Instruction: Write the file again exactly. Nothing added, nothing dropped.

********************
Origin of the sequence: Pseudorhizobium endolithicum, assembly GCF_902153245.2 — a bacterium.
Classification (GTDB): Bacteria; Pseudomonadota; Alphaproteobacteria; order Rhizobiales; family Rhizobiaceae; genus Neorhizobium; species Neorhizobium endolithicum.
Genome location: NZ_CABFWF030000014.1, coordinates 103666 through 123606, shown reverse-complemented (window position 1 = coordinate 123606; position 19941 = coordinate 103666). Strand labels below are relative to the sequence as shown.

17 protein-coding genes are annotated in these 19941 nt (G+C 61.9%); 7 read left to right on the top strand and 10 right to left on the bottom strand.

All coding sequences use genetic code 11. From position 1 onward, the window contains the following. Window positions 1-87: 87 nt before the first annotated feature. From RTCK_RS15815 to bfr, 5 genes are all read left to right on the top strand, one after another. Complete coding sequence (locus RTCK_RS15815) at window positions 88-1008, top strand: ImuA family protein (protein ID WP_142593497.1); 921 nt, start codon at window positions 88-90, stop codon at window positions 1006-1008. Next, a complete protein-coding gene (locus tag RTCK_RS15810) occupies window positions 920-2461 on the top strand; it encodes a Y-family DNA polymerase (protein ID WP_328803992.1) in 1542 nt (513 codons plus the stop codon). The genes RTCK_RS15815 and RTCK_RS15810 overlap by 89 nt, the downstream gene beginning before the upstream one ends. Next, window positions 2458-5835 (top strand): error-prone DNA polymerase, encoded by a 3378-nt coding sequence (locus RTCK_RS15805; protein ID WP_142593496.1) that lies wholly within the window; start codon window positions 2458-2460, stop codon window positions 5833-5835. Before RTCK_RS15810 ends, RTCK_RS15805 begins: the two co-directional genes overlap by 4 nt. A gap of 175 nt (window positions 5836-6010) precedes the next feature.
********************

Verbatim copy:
Origin of the sequence: Pseudorhizobium endolithicum, assembly GCF_902153245.2 — a bacterium.
Classification (GTDB): Bacteria; Pseudomonadota; Alphaproteobacteria; order Rhizobiales; family Rhizobiaceae; genus Neorhizobium; species Neorhizobium endolithicum.
Genome location: NZ_CABFWF030000014.1, coordinates 103666 through 123606, shown reverse-complemented (window position 1 = coordinate 123606; position 19941 = coordinate 103666). Strand labels below are relative to the sequence as shown.

17 protein-coding genes are annotated in these 19941 nt (G+C 61.9%); 7 read left to right on the top strand and 10 right to left on the bottom strand.

All coding sequences use genetic code 11. From position 1 onward, the window contains the following. Window positions 1-87: 87 nt before the first annotated feature. From RTCK_RS15815 to bfr, 5 genes are all read left to right on the top strand, one after another. Complete coding sequence (locus RTCK_RS15815) at window positions 88-1008, top strand: ImuA family protein (protein ID WP_142593497.1); 921 nt, start codon at window positions 88-90, stop codon at window positions 1006-1008. Next, a complete protein-coding gene (locus tag RTCK_RS15810) occupies window positions 920-2461 on the top strand; it encodes a Y-family DNA polymerase (protein ID WP_328803992.1) in 1542 nt (513 codons plus the stop codon). The genes RTCK_RS15815 and RTCK_RS15810 overlap by 89 nt, the downstream gene beginning before the upstream one ends. Next, window positions 2458-5835 (top strand): error-prone DNA polymerase, encoded by a 3378-nt coding sequence (locus RTCK_RS15805; protein ID WP_142593496.1) that lies wholly within the window; start codon window positions 2458-2460, stop codon window positions 5833-5835. Before RTCK_RS15810 ends, RTCK_RS15805 begins: the two co-directional genes overlap by 4 nt. A gap of 175 nt (window positions 5836-6010) precedes the next feature.